of the Quarter, outside a bar shuttered

against this lonely hour, sits a cute gay boy,

dark-haired and fresh-faced, in a green

tee-shirt, faded jeans, and flip-flips,

still wiping sleep from dancing eyes

and talking on his phone with a slightly

goofy grin, the future in the present,

supported by the past, his times

way different but his hopes about

the same as those of the many like him

who’ve come to walk these streets,

killing one life off, seeing rebirth into another.

 

Copyright 2015

T. Allen Culpepper

Upstairs Inferno

Even in New Orleans, where anything goes,

prejudice runs rampant against gays

in the Seventies, when being out,

for most, remains completely out of the question,

a difficult life in and around the Big Easy.

 

For city dwellers and suburbanites

taking buses from Kenner and Metairie

and places even farther out than that,

for rural guys in need of a night on the town,

Upstairs Lounge the place to be themselves,

in the Quarter on a seedy stretch of Iberville Street,

with cheap beer and something like community.

 

For those men of necessity closeted,

Friday night’s the time to really live.

Excuses made to parents, kids, even spouses—

“Got to run an errand, help a friend,

take care of business, go to a thing for work”

they arrive in singles, couples, groups

to red wallpaper, frilly curtains, drag

queens and all the rest, a happy refuge

from discrimination and from hate,

a place to meet, relax, drink and dance.

 

Prices right, people friendly, gossip—

“Look who he’s with, what she is wearing”

and “nellie-drama,” always so much fun.

Men dressed up in leisure suits, wide belts,

white shoes with platform heels, or down with jeans,

mesh shirts, hair center-parted, feathered back.

Listening to “You’re So Vain” with snide jabs at friends,–

“Sweetie, this song is really about you”—

singing along with Elton to “Crocodile Rock,”
dancing to the Four Tops’ “Ain’t No Woman

(Like the One I Got),” not missing the irony.

 

This fateful Friday starts like them all:

beer bust, good times, people having fun,

everyone buzzed, some a little too drunk—

“It’s Friday, go ahead and have another”—

everything hazy from the cigarette smoke.

But then some conflict over who knows what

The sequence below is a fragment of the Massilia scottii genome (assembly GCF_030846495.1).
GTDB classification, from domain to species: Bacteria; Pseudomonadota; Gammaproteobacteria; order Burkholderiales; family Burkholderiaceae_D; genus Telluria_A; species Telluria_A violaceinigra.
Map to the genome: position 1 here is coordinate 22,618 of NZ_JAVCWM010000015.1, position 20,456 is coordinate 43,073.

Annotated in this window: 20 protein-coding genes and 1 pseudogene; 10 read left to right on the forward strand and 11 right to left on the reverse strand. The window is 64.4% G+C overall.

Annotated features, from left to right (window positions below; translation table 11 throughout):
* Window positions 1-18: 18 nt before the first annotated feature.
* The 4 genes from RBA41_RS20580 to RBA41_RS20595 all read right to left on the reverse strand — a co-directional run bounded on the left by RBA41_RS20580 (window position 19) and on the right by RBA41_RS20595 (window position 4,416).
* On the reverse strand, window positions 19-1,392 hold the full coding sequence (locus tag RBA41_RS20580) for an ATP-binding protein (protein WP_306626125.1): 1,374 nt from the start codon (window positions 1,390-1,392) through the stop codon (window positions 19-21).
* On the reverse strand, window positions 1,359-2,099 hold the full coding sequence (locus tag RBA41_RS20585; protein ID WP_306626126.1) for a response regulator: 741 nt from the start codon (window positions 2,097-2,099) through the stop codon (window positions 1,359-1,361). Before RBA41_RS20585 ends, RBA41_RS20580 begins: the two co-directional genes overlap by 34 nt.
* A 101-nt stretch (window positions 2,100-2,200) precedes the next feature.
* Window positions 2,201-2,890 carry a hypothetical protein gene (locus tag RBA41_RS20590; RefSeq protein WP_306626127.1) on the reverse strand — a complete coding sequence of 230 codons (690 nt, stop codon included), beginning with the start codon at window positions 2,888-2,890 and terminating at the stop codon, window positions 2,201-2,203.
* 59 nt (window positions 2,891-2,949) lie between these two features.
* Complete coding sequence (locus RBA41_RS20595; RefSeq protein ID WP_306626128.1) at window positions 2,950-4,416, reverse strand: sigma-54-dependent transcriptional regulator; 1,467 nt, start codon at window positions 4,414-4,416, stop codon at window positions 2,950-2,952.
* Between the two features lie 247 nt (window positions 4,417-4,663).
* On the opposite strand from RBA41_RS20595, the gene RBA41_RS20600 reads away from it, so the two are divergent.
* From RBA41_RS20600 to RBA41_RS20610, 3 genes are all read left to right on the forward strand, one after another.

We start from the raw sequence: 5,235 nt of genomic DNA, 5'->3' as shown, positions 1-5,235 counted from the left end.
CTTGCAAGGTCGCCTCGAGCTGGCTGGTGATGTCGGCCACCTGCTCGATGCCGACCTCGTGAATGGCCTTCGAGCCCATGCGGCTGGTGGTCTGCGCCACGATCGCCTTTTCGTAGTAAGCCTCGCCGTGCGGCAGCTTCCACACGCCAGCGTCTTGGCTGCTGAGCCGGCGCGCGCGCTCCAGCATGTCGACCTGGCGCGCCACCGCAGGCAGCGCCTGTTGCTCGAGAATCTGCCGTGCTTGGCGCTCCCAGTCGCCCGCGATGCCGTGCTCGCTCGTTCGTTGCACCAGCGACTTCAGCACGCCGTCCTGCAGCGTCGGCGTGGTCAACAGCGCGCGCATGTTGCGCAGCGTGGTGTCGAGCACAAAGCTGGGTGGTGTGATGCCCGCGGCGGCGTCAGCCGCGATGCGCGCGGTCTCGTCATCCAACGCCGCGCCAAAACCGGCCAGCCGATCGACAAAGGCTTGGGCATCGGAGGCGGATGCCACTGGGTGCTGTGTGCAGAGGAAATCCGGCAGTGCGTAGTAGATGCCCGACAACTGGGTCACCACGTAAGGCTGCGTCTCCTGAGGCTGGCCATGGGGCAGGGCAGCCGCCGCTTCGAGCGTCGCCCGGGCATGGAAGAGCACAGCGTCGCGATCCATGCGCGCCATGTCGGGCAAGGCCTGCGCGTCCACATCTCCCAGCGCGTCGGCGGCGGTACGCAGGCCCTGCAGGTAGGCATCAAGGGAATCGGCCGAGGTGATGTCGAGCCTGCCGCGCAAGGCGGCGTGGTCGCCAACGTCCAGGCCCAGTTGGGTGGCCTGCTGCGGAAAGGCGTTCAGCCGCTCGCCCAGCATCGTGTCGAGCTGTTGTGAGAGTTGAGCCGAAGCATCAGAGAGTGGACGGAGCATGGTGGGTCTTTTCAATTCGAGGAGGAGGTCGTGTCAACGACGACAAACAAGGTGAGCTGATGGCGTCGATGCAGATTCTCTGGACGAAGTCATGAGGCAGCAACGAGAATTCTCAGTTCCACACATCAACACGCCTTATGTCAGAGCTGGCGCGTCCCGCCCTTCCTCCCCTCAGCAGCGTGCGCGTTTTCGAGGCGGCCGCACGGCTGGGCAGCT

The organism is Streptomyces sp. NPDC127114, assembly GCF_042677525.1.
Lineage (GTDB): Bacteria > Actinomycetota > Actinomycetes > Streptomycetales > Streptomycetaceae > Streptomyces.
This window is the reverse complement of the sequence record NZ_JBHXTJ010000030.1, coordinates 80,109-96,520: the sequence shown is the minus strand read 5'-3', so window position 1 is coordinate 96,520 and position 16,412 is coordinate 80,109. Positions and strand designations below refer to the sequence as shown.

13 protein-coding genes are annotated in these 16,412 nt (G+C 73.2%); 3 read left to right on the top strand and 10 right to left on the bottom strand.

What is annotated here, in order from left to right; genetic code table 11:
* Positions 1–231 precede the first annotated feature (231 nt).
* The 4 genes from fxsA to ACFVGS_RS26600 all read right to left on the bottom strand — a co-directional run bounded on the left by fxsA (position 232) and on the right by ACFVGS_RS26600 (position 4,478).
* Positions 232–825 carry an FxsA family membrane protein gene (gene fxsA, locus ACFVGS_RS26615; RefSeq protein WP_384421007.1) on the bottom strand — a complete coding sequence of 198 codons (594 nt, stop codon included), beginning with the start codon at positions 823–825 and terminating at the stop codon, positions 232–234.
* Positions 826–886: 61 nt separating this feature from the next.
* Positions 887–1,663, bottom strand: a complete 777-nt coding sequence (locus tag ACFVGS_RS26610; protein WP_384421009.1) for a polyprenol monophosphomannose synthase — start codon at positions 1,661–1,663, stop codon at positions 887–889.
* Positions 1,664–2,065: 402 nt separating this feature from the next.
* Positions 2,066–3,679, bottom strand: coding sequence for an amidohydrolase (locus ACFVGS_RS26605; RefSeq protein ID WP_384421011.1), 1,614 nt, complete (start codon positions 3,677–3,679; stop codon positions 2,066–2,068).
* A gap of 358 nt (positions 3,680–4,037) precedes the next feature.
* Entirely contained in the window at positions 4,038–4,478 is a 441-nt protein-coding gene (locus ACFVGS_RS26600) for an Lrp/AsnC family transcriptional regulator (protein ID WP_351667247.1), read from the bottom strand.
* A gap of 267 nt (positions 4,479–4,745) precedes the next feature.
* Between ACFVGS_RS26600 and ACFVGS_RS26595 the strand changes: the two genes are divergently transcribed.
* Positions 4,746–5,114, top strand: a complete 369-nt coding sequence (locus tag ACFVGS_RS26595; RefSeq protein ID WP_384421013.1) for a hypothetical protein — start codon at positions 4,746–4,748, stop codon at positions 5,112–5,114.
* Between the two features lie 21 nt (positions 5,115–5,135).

between strangers, rivals, lovers, or former friends.

A raging-mad customer gets himself kicked out,

vows vengeance on whoever’s perceived to have wronged him—

“I’ll show you all, burn down this fucking place”—

goes down the street, buys a can of lighter fluid.

When the door buzzer sounds and will not stop—

“Somebody go see what the hell is wrong”—

door’s opened and a ball of fire shoots in;

the updraft takes it fast—“Oh my God!”

 

Quick-thinking barkeep leads a few out back—

“Y’all follow me, we can make it this way if we hurry!”—

some manage to squeeze themselves through barred windows,

but the place is packed, and  many unlucky men

stuck inside die screaming in the flames,

some fused together in desperate embrace,

determined to spend eternity together,

some alone now at their hour of death,

even a reverend minister among them.

Because the dead are queer, there’s little interest;

no churches want to host the funerals.

 

The incident, never conclusively solved,

has been called a massacre of gays,

though survivors say history should omit it.

Perhaps a hate crime before the term was current,

but if, in fact, an evicted patron did it,

that means the hate in question was internal.

And legend has it the arsonist confessed,

to a nun and, drunk, to a friend,

though legal evidence could never be assembled.

 

But there’s no uncertainty about the horror

of thirty-two people dead, most of their

bodies burnt past  recognition in

a hell not imagined like Dante’s, but all too real,

regardless of which devil fanned the flames.

 

Note: The facts on which this poem is based come from an article in the 1 July 2013 issue of Time“The Horror Upstairs” was written by Elizabeth Dias with Jim Downs.  I have, however, invented a number of fictional details.

 

Copyright 2013

T. Allen Culpepper